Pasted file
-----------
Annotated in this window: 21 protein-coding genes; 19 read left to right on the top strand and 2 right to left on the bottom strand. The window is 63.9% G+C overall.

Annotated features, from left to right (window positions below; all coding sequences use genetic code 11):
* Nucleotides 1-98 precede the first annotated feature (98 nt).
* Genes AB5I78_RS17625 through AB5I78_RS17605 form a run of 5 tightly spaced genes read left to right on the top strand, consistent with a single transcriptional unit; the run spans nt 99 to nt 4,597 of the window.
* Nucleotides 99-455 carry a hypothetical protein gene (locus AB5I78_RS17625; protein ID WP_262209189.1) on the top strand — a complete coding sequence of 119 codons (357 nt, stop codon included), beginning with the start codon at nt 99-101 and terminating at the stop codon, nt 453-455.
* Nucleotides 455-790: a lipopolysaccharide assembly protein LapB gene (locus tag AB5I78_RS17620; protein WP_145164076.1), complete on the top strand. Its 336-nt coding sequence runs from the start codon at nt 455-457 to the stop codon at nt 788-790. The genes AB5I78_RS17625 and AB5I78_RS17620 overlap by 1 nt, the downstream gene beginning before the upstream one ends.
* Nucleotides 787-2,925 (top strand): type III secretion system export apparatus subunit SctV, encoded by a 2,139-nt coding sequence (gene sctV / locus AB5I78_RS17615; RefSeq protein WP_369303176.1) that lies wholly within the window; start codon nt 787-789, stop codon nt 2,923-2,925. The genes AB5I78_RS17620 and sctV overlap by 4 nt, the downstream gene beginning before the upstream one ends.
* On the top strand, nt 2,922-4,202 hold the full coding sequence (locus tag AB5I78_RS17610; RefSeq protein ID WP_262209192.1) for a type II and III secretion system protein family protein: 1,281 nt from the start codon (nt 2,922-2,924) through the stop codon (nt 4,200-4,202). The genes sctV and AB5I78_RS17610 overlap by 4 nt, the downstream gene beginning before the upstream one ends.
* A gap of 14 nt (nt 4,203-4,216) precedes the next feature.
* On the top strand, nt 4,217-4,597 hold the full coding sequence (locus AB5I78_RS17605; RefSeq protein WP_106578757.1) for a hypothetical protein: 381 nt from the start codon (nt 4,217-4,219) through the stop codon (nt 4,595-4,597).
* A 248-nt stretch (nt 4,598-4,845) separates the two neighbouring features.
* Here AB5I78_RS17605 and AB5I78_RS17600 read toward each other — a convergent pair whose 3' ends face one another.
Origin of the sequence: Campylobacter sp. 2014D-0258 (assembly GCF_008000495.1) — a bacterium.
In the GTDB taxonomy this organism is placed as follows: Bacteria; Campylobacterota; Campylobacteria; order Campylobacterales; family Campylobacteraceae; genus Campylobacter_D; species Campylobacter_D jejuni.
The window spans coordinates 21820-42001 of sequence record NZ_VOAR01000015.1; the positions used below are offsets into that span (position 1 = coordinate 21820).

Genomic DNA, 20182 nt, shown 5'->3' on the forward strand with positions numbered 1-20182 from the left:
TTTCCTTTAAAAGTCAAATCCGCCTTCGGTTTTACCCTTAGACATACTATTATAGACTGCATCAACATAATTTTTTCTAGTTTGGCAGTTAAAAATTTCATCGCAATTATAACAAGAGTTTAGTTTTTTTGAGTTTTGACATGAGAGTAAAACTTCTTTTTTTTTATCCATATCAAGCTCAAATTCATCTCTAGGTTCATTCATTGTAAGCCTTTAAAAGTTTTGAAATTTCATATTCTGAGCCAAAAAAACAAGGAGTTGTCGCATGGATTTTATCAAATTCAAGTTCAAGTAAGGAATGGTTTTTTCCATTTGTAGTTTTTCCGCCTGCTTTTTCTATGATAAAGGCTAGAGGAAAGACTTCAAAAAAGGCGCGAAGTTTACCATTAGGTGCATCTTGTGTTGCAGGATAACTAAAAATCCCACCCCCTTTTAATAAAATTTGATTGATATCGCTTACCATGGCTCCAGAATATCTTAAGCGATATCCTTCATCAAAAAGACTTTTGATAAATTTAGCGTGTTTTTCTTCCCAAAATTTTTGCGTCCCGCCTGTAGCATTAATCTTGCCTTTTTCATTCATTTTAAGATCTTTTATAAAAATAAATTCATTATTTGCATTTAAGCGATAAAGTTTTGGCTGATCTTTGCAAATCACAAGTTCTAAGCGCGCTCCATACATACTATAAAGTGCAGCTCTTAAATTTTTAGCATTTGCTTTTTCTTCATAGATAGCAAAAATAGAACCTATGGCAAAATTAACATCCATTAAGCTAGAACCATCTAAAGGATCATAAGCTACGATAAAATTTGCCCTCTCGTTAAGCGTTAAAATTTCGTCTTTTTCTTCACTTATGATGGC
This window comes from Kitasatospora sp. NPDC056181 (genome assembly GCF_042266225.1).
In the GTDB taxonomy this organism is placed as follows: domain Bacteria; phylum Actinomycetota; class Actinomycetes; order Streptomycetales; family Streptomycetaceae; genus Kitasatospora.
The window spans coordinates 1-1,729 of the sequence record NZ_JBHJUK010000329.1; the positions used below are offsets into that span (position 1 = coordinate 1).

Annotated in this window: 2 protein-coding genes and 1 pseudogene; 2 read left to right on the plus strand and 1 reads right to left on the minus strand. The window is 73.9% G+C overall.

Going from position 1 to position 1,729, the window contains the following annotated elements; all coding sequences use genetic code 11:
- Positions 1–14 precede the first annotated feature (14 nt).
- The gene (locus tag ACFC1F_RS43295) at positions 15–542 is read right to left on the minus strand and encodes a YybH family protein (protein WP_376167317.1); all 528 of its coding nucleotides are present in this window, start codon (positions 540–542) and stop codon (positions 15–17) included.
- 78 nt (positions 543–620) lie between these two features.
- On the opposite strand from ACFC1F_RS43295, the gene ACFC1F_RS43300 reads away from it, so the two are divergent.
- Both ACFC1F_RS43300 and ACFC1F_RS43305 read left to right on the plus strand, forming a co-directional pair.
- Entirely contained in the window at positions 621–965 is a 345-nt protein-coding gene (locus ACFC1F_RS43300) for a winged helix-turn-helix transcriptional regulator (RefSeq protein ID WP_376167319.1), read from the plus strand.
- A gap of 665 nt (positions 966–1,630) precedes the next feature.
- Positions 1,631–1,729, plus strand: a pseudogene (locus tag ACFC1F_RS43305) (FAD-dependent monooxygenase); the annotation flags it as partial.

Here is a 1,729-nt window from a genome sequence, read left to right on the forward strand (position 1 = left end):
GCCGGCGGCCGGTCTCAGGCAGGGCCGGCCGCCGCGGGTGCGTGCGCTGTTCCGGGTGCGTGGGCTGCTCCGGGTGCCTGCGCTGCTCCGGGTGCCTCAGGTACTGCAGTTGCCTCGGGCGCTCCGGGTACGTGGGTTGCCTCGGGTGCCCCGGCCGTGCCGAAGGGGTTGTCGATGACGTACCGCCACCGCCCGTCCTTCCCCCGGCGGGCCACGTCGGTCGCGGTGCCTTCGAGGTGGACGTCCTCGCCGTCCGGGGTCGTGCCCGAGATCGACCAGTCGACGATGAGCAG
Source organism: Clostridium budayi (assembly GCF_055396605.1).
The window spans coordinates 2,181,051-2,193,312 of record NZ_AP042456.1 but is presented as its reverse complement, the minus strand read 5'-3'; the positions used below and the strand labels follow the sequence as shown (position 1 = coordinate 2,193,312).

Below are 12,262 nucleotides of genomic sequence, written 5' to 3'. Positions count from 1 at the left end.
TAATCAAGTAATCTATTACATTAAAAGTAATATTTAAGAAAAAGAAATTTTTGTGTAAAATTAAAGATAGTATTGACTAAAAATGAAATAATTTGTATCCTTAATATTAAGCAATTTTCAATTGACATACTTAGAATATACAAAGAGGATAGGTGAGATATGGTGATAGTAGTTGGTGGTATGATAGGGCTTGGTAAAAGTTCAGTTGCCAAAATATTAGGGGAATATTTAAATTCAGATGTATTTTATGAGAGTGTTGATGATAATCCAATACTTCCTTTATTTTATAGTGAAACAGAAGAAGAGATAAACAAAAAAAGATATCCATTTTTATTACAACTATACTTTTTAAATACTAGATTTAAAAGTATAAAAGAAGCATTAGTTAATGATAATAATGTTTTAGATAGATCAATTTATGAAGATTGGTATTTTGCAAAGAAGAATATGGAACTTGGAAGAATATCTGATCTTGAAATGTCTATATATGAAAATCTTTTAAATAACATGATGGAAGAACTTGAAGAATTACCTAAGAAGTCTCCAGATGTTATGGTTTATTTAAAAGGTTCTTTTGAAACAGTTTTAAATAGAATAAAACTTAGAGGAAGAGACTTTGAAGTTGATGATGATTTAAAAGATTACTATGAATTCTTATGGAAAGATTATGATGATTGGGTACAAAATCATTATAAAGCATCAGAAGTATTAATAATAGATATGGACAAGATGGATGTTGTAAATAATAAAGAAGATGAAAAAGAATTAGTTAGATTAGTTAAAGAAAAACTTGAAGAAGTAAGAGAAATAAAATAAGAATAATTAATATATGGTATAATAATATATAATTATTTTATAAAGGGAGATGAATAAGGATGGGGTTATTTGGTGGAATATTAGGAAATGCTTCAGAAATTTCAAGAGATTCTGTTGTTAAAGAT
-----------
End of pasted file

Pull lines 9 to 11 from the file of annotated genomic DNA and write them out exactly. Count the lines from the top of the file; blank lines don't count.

* A gap of 14 nt (nt 4,203-4,216) precedes the next feature.
* On the top strand, nt 4,217-4,597 hold the full coding sequence (locus AB5I78_RS17605; RefSeq protein WP_106578757.1) for a hypothetical protein: 381 nt from the start codon (nt 4,217-4,219) through the stop codon (nt 4,595-4,597).
* A 248-nt stretch (nt 4,598-4,845) separates the two neighbouring features.